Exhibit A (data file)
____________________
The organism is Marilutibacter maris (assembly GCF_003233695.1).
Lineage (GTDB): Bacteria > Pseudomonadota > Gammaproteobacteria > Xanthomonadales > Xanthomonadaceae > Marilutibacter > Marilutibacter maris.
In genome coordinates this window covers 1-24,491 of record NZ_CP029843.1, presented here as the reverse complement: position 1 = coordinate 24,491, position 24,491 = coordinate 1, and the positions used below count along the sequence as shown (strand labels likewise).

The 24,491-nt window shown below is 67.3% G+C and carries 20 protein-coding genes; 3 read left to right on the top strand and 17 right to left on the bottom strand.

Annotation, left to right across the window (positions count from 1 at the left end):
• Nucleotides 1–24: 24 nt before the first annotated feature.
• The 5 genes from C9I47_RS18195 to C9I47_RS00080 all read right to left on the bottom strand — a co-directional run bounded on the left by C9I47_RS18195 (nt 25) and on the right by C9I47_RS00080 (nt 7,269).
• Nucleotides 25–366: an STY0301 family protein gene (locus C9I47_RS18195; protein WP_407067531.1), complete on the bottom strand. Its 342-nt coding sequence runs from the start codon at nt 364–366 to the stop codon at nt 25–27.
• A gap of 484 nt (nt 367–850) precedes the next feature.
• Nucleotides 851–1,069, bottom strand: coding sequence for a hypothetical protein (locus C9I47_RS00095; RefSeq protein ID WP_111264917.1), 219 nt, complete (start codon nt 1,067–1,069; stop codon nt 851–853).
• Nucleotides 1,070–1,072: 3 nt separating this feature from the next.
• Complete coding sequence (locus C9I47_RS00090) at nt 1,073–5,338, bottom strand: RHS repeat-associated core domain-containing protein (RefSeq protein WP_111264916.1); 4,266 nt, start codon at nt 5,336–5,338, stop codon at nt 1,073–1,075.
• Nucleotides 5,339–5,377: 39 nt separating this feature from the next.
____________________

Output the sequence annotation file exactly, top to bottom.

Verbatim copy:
The organism is Marilutibacter maris (assembly GCF_003233695.1).
Lineage (GTDB): Bacteria > Pseudomonadota > Gammaproteobacteria > Xanthomonadales > Xanthomonadaceae > Marilutibacter > Marilutibacter maris.
In genome coordinates this window covers 1-24,491 of record NZ_CP029843.1, presented here as the reverse complement: position 1 = coordinate 24,491, position 24,491 = coordinate 1, and the positions used below count along the sequence as shown (strand labels likewise).

The 24,491-nt window shown below is 67.3% G+C and carries 20 protein-coding genes; 3 read left to right on the top strand and 17 right to left on the bottom strand.

Annotation, left to right across the window (positions count from 1 at the left end):
• Nucleotides 1–24: 24 nt before the first annotated feature.
• The 5 genes from C9I47_RS18195 to C9I47_RS00080 all read right to left on the bottom strand — a co-directional run bounded on the left by C9I47_RS18195 (nt 25) and on the right by C9I47_RS00080 (nt 7,269).
• Nucleotides 25–366: an STY0301 family protein gene (locus C9I47_RS18195; protein WP_407067531.1), complete on the bottom strand. Its 342-nt coding sequence runs from the start codon at nt 364–366 to the stop codon at nt 25–27.
• A gap of 484 nt (nt 367–850) precedes the next feature.
• Nucleotides 851–1,069, bottom strand: coding sequence for a hypothetical protein (locus C9I47_RS00095; RefSeq protein ID WP_111264917.1), 219 nt, complete (start codon nt 1,067–1,069; stop codon nt 851–853).
• Nucleotides 1,070–1,072: 3 nt separating this feature from the next.
• Complete coding sequence (locus C9I47_RS00090) at nt 1,073–5,338, bottom strand: RHS repeat-associated core domain-containing protein (RefSeq protein WP_111264916.1); 4,266 nt, start codon at nt 5,336–5,338, stop codon at nt 1,073–1,075.
• Nucleotides 5,339–5,377: 39 nt separating this feature from the next.